The Methodist church that well-known lesbian pastor, Beth Shroud, who was recently stripped of ministerial credentials, used to minister at, is the focal point of PBS's documentary, "The Congregation."
A church trial court found Stroud guilty on Dec. 2, 2004 of being a self-avowed practicing homosexual, which is not acceptable for pastors under church law, and the court removed her ministerial credentials, but she remains as a lay employee.
The new documentary produced by Alan and Susan Raymond will air on Dec. 29 on PBS in an attempt to depict ordinary religious life. This is the couple's first documentary on religion, which they "believe has been overlooked on television" states UMNS.
The film documents scenes of Stroud talking to the staff-parish relations committee about her decision to come out to the congregation about her homosexuality and of Stroud writing the coming out sermon April 2003 (UMNS).
Previously, the couple won an Academy Award for "I Am a Promise: The Children of Stanton Elementary School" (1994) and an Emmy for "Children of War" (2000).
Alan Raymond stated on the documentary's website, "Hopefully our documentary will shed some light on why these congregations have endured, even though they are now faced with a more ethnically and religiously diverse nation," revealing the trauma that the homosexual divisions within the church have had on the congregants.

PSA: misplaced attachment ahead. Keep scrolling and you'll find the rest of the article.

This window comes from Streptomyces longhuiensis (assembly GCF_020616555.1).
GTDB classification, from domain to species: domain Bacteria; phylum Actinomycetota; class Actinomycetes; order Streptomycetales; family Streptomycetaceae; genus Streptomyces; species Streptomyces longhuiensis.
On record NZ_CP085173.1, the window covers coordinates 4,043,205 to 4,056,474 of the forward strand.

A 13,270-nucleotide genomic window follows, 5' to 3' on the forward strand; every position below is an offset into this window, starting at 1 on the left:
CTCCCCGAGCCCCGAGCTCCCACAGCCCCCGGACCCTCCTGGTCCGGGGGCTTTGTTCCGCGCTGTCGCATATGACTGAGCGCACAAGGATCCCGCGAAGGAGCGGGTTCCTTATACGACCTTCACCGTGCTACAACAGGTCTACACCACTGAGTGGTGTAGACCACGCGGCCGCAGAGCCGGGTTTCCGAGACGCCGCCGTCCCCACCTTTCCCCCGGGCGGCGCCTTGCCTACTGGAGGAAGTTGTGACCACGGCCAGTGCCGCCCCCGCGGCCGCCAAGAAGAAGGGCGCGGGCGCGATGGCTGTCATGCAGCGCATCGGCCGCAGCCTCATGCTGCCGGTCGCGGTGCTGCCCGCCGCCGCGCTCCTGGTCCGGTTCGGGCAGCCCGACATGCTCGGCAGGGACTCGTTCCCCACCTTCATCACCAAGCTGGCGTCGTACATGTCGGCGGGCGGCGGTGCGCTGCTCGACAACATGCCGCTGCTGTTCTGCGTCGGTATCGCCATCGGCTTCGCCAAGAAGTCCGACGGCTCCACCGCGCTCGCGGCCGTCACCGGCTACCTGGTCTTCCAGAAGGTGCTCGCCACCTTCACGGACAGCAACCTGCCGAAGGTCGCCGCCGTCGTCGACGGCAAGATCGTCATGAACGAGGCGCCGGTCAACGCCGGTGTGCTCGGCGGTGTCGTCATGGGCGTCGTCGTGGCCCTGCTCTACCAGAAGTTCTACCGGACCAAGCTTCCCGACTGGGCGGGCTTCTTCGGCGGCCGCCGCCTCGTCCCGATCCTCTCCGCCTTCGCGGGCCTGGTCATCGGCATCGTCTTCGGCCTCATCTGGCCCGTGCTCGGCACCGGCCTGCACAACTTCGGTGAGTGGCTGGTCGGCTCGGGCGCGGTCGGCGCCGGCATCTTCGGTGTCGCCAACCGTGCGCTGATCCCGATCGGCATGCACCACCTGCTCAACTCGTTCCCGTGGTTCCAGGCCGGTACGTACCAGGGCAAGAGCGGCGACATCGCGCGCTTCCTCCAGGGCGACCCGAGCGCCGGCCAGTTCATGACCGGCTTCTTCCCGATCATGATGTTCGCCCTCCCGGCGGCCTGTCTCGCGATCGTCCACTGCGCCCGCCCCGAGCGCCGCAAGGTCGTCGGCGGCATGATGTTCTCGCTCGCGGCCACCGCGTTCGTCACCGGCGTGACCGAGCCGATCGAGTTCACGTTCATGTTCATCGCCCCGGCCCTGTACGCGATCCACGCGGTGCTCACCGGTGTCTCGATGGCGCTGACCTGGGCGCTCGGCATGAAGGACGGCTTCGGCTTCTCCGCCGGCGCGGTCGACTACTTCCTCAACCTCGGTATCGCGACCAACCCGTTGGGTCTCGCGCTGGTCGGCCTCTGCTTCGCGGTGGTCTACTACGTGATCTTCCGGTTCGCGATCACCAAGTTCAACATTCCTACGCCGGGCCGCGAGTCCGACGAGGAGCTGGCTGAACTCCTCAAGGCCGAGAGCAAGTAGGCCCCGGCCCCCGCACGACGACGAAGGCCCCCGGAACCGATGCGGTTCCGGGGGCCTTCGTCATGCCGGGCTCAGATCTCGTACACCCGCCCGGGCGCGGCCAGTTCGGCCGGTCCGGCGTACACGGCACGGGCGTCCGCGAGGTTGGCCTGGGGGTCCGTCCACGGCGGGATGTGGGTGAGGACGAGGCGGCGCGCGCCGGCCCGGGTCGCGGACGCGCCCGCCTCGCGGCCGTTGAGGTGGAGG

The link to the website: http://thecongregationmovie.com.
He decided to focus on a "mainline Protestant because of the historic importance of Protestant churches in American life," clearly expressing the assumption that America was inherently a nation of faith, and those religious roots have not been pulled up yet.
The Raymonds document the church's tumultuous overturn in leadership as the Rev. Fred Day was appointed in 2000, which divided the membership when they considered him too conservative.
However, the most fascinating part of the documentary is the incorporation of the trial of Beth Shroud and the transition for her successor.
The premiere of The Congregation is Dec. 29, 9:30 to 11:30 PM EST. Check www.pbs.org/tvschedules for local listings.
As America smooths over the rough divisions since the second Bush election and the nation unites once again, it would be interesting to see how the people of America on both sides of the issue have lived through divisions in faith. Perhaps, we will emerge united after sharing experiences with one another made possible by the film media.